That is possibly a bit melodramatic but I had to explain all of this to a six year old over breakfast. He said "I don't want to play cricket again if I will die." There is always the risk but that is true of getting in your car or going skiing.
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Old 28th November 2014, 20:46   #67
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Thanks SVG. I was thinking about the number of times I have stuck my shoulder into into someone's rib cage at rugby and felt one snap. I was never much of a bowler but I have lashed the odd cricket ball within a couple of inches of short leg's ear. There is this horrible feeling for that fraction of a second where you hit the ball and you desperately hope that the short leg is good enough to get out the **** out of the way, 'cos he ain't catching that. When you see the ball sizzling over the ropes and short leg giving a severe look at his bowler, you know he will be a yard or two further away next ball. There is a reason why it is called silly point. I would like Abbott to get his on an honours board next year. Be applauded every time he steps onto the field.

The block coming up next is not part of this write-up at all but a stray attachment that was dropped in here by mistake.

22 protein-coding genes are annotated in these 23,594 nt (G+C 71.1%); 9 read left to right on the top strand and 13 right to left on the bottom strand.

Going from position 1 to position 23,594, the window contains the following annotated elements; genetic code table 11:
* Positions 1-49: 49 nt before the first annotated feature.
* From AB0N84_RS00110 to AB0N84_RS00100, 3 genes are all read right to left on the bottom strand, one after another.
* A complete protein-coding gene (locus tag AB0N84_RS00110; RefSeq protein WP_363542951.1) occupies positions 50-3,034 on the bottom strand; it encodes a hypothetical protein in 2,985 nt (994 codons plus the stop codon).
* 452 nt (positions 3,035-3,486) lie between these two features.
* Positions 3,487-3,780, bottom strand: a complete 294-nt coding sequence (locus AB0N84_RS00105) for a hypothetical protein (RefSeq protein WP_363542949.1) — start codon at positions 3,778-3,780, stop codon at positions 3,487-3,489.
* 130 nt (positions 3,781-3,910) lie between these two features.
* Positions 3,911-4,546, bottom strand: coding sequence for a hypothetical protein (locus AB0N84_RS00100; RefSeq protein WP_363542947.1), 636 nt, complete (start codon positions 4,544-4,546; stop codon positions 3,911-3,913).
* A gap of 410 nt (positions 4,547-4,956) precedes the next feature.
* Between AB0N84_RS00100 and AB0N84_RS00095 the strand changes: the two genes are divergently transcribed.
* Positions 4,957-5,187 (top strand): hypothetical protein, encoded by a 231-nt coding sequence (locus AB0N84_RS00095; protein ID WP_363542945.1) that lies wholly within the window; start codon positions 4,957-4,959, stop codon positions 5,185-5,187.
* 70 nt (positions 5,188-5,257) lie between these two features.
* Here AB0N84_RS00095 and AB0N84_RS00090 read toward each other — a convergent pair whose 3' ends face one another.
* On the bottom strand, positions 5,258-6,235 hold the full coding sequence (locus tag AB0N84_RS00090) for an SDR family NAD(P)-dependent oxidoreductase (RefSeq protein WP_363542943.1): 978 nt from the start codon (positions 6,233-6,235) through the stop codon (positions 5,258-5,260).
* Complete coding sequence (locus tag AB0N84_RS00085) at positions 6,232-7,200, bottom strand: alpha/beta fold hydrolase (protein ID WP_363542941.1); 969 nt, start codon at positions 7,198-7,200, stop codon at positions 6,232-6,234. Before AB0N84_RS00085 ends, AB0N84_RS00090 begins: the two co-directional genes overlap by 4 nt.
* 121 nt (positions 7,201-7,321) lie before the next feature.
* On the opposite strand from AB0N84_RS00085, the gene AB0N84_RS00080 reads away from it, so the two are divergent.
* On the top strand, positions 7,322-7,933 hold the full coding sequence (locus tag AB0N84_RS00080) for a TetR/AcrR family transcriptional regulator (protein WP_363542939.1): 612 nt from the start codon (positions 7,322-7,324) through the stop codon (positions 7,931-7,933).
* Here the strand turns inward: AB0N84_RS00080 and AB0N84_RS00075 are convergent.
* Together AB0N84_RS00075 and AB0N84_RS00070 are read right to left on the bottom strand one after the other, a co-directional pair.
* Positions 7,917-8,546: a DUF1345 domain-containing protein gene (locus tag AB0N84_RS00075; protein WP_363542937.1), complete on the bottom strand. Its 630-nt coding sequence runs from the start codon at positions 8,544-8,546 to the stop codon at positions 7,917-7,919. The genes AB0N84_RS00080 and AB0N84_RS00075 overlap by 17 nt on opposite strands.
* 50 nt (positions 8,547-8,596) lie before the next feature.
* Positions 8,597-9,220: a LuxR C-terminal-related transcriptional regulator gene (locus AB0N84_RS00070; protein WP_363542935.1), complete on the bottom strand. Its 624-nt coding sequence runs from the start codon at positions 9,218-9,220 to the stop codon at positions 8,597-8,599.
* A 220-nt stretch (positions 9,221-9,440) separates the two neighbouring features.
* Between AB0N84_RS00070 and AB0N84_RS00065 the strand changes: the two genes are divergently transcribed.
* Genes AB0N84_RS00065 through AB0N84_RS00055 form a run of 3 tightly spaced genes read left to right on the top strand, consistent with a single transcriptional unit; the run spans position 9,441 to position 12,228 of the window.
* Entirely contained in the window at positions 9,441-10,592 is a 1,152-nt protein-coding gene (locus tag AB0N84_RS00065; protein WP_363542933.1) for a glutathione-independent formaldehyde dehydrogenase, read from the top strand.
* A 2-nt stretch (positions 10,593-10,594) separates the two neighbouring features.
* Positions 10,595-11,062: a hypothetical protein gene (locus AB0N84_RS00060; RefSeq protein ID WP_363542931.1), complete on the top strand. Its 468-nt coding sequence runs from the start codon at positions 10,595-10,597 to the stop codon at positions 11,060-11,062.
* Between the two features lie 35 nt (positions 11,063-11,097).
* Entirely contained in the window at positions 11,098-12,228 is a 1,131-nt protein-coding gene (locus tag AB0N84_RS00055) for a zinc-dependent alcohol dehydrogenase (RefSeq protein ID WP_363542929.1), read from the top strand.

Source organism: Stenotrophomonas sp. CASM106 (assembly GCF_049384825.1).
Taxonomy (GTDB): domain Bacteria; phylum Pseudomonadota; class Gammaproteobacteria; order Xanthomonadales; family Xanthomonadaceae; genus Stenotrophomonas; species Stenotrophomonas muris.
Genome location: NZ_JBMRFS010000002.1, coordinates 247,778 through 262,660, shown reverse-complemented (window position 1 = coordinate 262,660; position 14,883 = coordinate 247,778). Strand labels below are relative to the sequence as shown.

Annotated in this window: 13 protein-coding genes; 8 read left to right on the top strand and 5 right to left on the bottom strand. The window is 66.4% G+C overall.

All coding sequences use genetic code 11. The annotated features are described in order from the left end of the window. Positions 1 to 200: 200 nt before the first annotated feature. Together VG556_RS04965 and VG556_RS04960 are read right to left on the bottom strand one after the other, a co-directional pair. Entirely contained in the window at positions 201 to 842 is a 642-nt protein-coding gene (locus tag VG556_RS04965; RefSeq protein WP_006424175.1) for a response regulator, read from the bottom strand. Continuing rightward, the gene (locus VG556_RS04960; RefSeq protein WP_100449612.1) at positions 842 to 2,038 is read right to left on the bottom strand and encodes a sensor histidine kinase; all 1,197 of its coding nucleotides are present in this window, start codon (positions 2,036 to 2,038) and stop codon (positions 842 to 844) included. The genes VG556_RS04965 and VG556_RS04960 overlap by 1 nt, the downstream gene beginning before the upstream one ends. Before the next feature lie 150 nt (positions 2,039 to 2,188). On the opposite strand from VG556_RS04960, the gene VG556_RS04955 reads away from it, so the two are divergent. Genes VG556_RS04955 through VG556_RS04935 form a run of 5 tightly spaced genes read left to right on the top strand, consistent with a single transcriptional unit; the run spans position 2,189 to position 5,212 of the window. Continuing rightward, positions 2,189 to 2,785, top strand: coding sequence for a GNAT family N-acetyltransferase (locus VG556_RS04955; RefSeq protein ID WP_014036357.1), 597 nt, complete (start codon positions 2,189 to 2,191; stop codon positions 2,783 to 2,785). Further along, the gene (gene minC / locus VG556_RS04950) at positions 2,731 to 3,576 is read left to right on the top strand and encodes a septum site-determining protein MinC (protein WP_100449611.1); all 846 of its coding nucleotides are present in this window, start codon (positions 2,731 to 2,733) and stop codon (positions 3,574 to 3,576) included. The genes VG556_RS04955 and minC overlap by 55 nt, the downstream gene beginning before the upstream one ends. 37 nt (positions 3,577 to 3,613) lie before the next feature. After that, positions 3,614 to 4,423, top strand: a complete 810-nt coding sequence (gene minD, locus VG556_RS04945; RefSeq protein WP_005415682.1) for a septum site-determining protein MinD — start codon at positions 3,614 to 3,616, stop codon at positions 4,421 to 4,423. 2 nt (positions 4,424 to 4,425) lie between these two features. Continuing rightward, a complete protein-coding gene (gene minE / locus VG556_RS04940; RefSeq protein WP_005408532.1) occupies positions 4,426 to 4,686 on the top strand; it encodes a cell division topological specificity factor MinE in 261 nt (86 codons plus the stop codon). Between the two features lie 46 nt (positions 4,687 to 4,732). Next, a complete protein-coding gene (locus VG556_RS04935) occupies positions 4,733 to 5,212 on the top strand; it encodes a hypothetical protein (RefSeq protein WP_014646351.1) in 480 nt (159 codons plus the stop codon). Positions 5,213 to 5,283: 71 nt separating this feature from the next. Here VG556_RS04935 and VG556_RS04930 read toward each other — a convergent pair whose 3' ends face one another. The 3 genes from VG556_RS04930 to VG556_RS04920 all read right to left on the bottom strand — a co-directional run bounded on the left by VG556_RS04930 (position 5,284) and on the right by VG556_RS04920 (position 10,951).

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Old 28th November 2014, 20:47   #68
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I think what made so many of us feel numb is that I think most of us expected him to recover. I guess Schumacher and Bianchi perhaps have made us believe that modern medicine can bring about recoveries from serious head injuries. Luckyluke might with his medical knowledge know more but a vertebral artery dissection presumably was identified early on and the prognosis from those early scans could not have been good.

If you reach for your 2014 wisden you will read that Darryn Randall a former South African first class cricketer also died last year after being struck on the side of the head batting.